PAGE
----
Use the right tool for the job. Sometimes you can get dramatic speed improvements by switching tools. For example, if you’re doing text manipulation, consider using MacPerl, or BBEdit, or a special-purpose scripting addition. If you have several tools available, try using each of them to perform time-consuming parts of your script. See which one is best suited and performs best.

Use the right object accessing method. The Object Model is a powerful thing, and offers great flexibility for the script writer. The problem is that it allows you to easily create object specifications that can be very difficult for the server application to resolve.

You can sometimes improve performance greatly by changing the way you access objects. For example, text editors generally maintain internal data structures to help them identify the beginning of lines. As a result, line-based object specifications are resolved much faster than word- or paragraph-based specifiers, because the application can use the data it already has to speed things up.

Try using different ways of forming your object specifiers and see which ones are fastest.

Code time-consuming logic in OSAXen. As a last resort, you can code time-consuming portions of your script as a scripting addition. MacTech Magazine 10.1 featured an article on just this subject, and you can look at it online at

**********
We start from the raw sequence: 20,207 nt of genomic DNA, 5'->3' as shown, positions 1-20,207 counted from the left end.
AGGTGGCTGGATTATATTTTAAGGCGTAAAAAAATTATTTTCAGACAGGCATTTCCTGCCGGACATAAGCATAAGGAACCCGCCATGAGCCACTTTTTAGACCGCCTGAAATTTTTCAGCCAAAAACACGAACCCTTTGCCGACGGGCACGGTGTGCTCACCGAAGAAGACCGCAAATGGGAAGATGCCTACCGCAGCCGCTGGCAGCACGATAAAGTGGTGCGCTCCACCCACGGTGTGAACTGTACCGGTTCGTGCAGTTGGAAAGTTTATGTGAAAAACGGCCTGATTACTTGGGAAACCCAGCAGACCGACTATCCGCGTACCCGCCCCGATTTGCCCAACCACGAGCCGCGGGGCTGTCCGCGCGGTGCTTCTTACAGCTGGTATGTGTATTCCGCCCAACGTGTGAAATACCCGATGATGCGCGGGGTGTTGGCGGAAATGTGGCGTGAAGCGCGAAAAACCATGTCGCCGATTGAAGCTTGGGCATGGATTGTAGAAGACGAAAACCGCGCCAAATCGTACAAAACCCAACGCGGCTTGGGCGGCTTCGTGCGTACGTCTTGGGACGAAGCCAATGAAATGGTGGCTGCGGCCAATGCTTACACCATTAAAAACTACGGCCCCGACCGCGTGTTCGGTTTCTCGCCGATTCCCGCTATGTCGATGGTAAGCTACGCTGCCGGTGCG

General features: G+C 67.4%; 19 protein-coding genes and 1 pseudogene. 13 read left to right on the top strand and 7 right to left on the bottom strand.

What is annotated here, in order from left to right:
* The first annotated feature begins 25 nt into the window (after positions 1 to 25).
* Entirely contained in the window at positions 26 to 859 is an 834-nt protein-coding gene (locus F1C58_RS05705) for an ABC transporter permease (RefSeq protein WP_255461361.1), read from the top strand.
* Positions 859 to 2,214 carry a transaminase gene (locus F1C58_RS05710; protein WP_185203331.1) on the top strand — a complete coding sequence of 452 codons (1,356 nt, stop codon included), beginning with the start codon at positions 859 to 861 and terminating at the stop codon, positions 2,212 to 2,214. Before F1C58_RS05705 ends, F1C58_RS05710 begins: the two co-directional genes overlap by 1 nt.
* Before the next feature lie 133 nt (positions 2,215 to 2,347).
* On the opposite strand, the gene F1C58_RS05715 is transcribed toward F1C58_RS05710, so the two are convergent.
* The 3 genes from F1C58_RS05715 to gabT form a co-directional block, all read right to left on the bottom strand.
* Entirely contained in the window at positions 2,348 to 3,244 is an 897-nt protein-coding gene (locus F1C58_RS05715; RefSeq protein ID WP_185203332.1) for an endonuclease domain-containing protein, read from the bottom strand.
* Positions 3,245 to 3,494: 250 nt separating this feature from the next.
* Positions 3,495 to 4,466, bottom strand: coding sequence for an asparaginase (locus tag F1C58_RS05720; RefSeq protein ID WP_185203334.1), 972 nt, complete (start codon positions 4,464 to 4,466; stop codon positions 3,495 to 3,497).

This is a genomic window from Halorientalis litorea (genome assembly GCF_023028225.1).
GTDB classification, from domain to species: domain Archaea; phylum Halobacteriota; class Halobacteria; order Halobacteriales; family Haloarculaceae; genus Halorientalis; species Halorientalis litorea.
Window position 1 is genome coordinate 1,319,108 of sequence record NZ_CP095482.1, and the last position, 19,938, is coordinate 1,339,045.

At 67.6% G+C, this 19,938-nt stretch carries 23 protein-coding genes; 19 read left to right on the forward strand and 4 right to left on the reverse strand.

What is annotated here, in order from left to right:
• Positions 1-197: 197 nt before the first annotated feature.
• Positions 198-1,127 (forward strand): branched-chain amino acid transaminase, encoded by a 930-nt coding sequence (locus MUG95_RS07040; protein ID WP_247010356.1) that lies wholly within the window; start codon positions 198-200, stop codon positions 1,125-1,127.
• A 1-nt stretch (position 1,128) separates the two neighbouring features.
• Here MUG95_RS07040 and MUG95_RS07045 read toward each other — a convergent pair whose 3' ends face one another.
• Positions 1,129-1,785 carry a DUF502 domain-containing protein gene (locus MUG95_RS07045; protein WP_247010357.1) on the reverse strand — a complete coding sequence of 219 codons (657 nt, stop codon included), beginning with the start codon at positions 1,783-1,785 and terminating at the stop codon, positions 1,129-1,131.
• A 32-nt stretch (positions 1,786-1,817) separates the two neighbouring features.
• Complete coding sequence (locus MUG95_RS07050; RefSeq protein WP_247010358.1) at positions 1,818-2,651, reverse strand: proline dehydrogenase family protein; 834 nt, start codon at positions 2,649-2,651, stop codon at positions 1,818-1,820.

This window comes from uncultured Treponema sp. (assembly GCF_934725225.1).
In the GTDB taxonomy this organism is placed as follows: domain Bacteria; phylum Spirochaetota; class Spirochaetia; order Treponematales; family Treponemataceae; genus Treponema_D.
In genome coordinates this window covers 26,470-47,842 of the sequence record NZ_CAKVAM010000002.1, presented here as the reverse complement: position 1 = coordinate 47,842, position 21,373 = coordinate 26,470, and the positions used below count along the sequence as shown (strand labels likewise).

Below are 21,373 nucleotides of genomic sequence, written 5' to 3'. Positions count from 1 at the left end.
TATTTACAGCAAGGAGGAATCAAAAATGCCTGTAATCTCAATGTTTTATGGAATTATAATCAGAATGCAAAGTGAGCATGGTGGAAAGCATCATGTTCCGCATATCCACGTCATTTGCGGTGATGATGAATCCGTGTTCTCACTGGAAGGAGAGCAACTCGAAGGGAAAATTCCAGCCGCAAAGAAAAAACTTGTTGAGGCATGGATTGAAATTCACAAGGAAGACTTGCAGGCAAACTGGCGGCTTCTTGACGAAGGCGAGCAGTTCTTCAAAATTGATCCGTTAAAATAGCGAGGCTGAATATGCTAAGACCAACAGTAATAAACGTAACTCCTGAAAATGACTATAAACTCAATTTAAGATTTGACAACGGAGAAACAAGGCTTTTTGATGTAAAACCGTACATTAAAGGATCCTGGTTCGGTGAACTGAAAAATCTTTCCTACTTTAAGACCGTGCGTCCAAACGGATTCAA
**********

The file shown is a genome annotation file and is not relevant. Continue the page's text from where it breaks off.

Extend-Applescript.bhtml. Documentation on writing scripting additions can also be found in Apple’s AppleScript Scripting Additions Guide.

The Final Frontier

The applets (standalone AppleScript applications) produced by Script Editor, Script Debugger, Script Wizard and Scripter all rely on the standard applet glue code provided by Apple. This glue code provides a framework in which your script executes. The standard glue code attempts to be a really good MacOS citizen. To this end, it yields the CPU to other processes very frequently. One way to improve the performance of your scripts is to write your own glue code, and yield the CPU less frequently, or possibly not at all. This change, depending on the frequency of yields, can cause speed improvements of up to 25%.

The Future

The future of AppleScript is quite bright. Following a period of almost non-existent support from Apple, there is to be a new version (1.2) released sometime this year. This new version will be PowerPC-native, and is expected to offer performance comparable to that of Frontier. Beyond the 1.2 release, there’s Copland. There is reason to expect that under Copland, the AppleEvent Manager will offer dramatic performance improvements; supposedly, Apple events will be dispatched directly to your handlers, not to your app’s event loop, thereby removing a serious speed bottleneck. And, there are rumours of a completely re-architected post-Copland AppleScript 2.0. In the meantime, AppleScript continues to prove its worth, and the techniques in this article should help you see some script speed improvements now.